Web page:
Mumbai: Nitin Kasliwal and his family, owners of apparel and fabric maker S Kumars Nationwide Ltd (SKNL), will sell a minority stake between 10% and 12% in their family holding company Anjaneya Holdings Ltd, as well as part of their stake in its fully owned subsidiary Reid and Taylor (India) Ltd (RTIL) in a public offer by December, a senior company official said.
The funds raised will be used to repay a part of the company’s Rs2,800 crore debt, purchase premium suiting brand Reid & Taylor, now licensed to SKNL by its Scottish owner, and acquire companies both in India and abroad, vice-chairman and managing director Kasliwal said in an interview on Monday.
“As we grow, we may be open to diluting some stake at our holding company level... If this were to happen, we could start with a dilution of about 10-12%,” said Kasliwal who, along with his wife, daughter and son, controls all of the holding company.
The dilution will be “slow” and “we have already spoken to three-four private equity (PE) funds”, says Kasliwal, who took over the reins of the company after a five-way family split of the 57-year-old textile-to-real-estate group among his brothers and cousins in 2005. The family has appointed Deutsche Bank AG and London-based Euromax Capital Global Finance Ltd to work on structures and find PE funds, he added.
Anjaneya Holdings controls a 49.83% stake in the domestically listed Rs.3,860 crore SKNL, which owns clothing brands such as Reid & Taylor, Belmonte, S Kumars and home linen?brand?Carmichael House.
The present debt-equity levels are in line with the industry average, but one of the key risks is pressure on SKNL’s cash flows after a Rs612 crore capital expenditure for two years, wrote analysts Abneesh Roy, Nitin Mathur and Harsh Mehta at brokerage Edelweiss Capital Ltd in a report released on 23 July.
“Over the last few years, we have raised substantial monies in the form of debt and equity, and have also had substantial internal accruals. Going forward, our source of funding will be a combination of all three,” Kasliwal said, adding that the firm will be “very careful” in ensuring a healthy leverage.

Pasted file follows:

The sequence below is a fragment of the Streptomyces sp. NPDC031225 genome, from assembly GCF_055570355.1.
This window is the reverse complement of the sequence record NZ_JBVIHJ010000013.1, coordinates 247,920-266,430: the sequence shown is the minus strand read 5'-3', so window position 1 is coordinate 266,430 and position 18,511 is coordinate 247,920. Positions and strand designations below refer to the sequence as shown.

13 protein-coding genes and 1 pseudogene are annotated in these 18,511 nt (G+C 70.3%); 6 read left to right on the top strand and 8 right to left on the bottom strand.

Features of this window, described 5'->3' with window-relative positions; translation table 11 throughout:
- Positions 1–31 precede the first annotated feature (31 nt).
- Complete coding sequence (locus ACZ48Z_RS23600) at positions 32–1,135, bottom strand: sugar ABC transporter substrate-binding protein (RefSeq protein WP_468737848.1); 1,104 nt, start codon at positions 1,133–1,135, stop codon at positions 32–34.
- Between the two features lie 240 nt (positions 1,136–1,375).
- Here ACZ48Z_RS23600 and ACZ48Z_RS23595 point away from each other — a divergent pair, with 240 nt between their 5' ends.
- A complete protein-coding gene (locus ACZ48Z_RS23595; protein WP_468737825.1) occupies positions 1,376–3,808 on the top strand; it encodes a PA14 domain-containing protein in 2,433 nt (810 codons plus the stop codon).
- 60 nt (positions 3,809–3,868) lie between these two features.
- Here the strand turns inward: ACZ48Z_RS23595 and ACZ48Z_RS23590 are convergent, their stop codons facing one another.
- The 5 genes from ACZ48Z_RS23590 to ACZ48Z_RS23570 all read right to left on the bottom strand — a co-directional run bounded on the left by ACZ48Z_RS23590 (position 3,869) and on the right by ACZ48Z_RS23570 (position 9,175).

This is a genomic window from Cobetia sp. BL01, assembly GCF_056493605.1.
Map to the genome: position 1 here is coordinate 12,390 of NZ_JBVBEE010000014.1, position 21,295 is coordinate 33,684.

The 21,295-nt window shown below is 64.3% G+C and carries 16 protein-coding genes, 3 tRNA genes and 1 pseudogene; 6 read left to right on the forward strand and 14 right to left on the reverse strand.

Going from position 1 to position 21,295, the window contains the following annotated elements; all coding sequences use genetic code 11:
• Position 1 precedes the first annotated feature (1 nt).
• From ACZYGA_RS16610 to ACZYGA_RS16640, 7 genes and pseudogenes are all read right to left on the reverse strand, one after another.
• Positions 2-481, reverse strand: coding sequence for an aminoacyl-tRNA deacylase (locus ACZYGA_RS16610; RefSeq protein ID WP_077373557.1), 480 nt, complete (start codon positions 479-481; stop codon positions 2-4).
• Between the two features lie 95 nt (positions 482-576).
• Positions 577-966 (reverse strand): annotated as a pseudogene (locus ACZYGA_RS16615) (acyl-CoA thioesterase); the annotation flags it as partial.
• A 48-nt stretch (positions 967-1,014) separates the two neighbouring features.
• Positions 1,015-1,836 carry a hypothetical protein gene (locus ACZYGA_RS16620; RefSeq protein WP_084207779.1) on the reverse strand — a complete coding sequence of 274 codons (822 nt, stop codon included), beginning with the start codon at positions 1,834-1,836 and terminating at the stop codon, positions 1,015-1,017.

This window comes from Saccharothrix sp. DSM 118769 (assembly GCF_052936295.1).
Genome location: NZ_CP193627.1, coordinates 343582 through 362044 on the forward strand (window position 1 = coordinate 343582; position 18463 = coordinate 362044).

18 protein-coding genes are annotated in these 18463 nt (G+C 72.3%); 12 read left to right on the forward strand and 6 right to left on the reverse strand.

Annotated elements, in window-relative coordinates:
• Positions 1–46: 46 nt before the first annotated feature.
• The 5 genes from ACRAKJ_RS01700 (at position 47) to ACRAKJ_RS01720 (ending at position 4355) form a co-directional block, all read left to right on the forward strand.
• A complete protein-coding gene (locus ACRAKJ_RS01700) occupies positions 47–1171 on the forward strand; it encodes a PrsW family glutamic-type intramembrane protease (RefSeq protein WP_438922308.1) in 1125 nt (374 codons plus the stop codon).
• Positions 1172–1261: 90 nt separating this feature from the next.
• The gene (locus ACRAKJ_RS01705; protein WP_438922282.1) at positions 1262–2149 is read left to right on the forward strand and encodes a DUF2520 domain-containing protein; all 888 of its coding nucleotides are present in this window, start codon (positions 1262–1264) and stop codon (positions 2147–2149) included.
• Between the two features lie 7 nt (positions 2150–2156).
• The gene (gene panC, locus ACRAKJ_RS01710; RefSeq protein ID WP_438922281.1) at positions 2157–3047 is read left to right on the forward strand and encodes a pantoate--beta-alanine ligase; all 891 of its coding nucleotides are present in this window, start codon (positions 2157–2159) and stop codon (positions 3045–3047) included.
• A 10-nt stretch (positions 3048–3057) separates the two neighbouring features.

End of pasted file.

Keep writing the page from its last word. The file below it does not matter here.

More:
In June 2008, SKNL sold a 25.6% stake in RTIL for $211 million (Rs990 crore today) to Government of Singapore Investment Corp. Pte Ltd (GIC), the island-nation’s sovereign wealth fund, to repay loans, build brands and expand RTIL capacity. Around Rs790 crore was used to completely repay loans of RTIL and exit SKNL from a corporate debt restructuring plan.
SKNL, which has the right to use the Reid & Taylor brand in India in perpetuity, has also started negotiations to buy the international rights from Scottish company Reid and Taylor.
An initial public offer (IPO) by Reid and Taylor slated for the end of 2010, will comprise three parts, Kasliwal said.
“The main part will be a primary market offering into Reid and Taylor for its growth. The second will be a small secondary offering by SKNL, funds from which will be used to retire SKNL debt, (and) a small secondary offering” by GIC is also on the cards, he said, but added that he has not heard from GIC yet.
JPMorgan Chase and Co., Deutsche Bank, UBS AG, HSBC Securities and Capital Markets (India) Pvt. Ltd, JM Financial have been given the mandate for the IPO.
JPMorgan analysts Princy Singh and Dinesh Harchandani, in a report on 14 July, said a delay or cancellation in the Reid and Taylor IPO could likely “have an adverse impact” on SNKL valuations.
SKNL has total debt of Rs2,800 crore with average cost of borrowing of 10%, which includes Rs700 crore at 7% from the government sponsored textile upgradation fund.
“Our debt-equity philosophy going forward is 1:1 and to that extent we will continue to raise both debt and equity. I am not particularly worried of dilution at the promoter level such that we continue to be in absolute control and we continue to run a profitable enterprise whose value is constantly increasing,” Kasliwal said.
“As a promoter group, we have only added to the total number of shares that we own and have no intention of selling even one share and therefore the percentage of ownership towards that end remains notional,” he said.
He also said the family would not reduce its stake below 51% in the holding company, including 11 manufacturing plants worldwide. SKNL has six units in India, two in the US and one each in England, Scotland and Canada.
“Group SKNL is aiming for a 35% CAGR (compound annual growth rate) over the next five years and has set an internal target of reaching $5 billion in the top line. The existing businesses that we have on hand are on a traction to achieve a turnover of $3.5 billion over five years and hence we will need to add another $1.5 billion worth of businesses in the next three-four years,” he said.
Bharat Chhoda, chief manager, equity, at brokerage ICICI Securities Ltd, said, “Integrating possible new foreign acquisitions with Indian operations will be a challenge because of difference in geographies and regulations.”
He expects the 25-30% growth in volumes to drive SKNL’s business this year, but cautions about taking on too many brands. “So far, their strategy is to be available in each price point and they have managed brands well, but if they go on adding brands then it will become a problem. Somewhere they have to think about consolidating the existing brands,” Chhoda said.